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Primary cilia assembly, disassembly, and cell proliferation


   School of Biochemistry

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  Prof D J Stephens  No more applications being accepted  Competition Funded PhD Project (Students Worldwide)

About the Project

Our work addresses three overlapping areas: secretory pathway function, membrane-microtubule dynamics, and formation and function or primary cilia. Primary (non-motile) cilia are hair-like extensions present on almost all animal cells that act as antenna for extracellular signals and are fundamental to proper metazoan development and ongoing health. In animals, primary cilia are required for key signalling pathways including Hedgehog and TGF beta. Defects in cilia are linked to many inherited human diseases and more recent data has identified a key role for ciliary signalling in wound healing including resolving bone fractures. This has led to the proposal that assembly and disassembly of primary cilia and ciliary signalling could be attractive targets to intervene in fibrosis and scarring. Our work is focussed on the role of the microtubule motor dynein-2 1,2 in these processes. Cilia extend from the mother centriole which inherently links dynein-2 function to the centrioles and centrosomes. In this collaborative project between Bristol and Exeter, you will use in vitro biochemistry 3, high resolution microscopy 4, and phosphoproteomics to explore this.

Web: https://cellbiology.blogs.bristol.ac.uk/joining-the-lab/ 

Twitter: @David_S_Bristol

Closing deadline: Monday 6 December, midnight.

Full details on the BBSRC SWBio DTP can be found at: https://www.swbio.ac.uk/programme/projects-available/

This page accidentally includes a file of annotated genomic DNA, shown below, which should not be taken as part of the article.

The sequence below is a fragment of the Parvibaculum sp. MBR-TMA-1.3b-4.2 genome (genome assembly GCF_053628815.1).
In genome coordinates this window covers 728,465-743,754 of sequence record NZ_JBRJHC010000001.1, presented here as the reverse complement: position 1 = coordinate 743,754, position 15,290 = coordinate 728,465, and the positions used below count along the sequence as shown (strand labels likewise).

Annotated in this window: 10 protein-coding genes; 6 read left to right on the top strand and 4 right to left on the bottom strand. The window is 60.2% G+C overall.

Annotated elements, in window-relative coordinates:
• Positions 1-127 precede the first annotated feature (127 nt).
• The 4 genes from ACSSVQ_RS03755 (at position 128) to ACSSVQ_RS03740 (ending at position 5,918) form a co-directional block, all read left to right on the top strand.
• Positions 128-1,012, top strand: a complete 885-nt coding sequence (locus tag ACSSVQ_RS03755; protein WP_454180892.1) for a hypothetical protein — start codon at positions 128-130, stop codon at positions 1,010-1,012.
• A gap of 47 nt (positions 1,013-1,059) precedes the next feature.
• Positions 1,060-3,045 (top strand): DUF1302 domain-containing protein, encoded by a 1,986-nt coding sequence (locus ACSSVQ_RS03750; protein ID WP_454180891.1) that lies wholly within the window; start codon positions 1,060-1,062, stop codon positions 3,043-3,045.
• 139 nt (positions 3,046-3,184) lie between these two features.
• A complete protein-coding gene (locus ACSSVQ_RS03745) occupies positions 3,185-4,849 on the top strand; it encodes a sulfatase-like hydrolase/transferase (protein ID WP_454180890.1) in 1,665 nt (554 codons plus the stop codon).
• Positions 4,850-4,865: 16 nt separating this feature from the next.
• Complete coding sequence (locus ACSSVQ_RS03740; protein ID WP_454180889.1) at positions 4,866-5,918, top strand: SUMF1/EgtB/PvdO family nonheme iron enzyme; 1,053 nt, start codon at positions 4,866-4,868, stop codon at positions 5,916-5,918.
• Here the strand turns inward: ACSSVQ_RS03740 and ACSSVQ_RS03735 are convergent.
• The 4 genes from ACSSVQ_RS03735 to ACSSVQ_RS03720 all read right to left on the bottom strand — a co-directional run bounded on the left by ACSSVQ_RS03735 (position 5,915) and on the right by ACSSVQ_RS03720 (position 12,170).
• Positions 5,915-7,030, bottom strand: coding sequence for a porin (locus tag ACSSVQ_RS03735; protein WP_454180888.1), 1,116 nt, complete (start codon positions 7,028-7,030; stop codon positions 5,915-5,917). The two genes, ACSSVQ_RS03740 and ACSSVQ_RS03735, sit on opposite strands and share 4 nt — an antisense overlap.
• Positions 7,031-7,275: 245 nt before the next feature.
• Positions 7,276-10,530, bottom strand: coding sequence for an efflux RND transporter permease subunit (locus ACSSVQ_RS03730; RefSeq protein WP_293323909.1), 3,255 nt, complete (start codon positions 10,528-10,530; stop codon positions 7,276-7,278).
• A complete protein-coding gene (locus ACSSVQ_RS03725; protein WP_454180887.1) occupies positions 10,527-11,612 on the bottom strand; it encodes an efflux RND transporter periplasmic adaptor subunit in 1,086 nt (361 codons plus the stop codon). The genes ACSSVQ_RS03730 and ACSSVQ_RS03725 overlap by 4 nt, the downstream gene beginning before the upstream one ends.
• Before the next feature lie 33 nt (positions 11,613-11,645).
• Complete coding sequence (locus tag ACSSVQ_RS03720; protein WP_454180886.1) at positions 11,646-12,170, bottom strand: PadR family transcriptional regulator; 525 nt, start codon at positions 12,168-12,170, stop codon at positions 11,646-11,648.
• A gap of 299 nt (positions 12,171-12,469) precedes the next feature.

To apply, please use the following link: Start your application | Study at Bristol | University of Bristol. To choose the correct programme, please start to type 'Southwest' in the search box and the SWBio programme will appear.


Funding Notes

This is a 4 year PhD studentship fully funded by the BBSRC, SWBio Doctoral Training Partnership.
For full details on the funding and eligibility please refer to: https://www.swbio.ac.uk/programme/projects-available/

References

1 Vuolo, L., Stevenson, N. L., Heesom, K. J. & Stephens, D. J. Dynein-2 intermediate chains play crucial but distinct roles in primary cilia formation and function. Elife 7, doi:10.7554/eLife.39655 (2018).
2 Vuolo, L., Stevenson, N. L., Mukhopadhyay, A. G., Roberts, A. J. & Stephens, D. J. Cytoplasmic dynein-2 at a glance. J Cell Sci 133, doi:10.1242/jcs.240614 (2020).
3 Tariq, A., Green, L., Jeynes, J. C. G., Soeller, C. & Wakefield, J. G. In vitro reconstitution of branching microtubule nucleation. Elife 9, doi:10.7554/eLife.49769 (2020).
4 McCaughey, J. et al. A general role for TANGO1, encoded by MIA3, in secretory pathway organization and function. J Cell Sci 134, doi:10.1242/jcs.259075 (2021)
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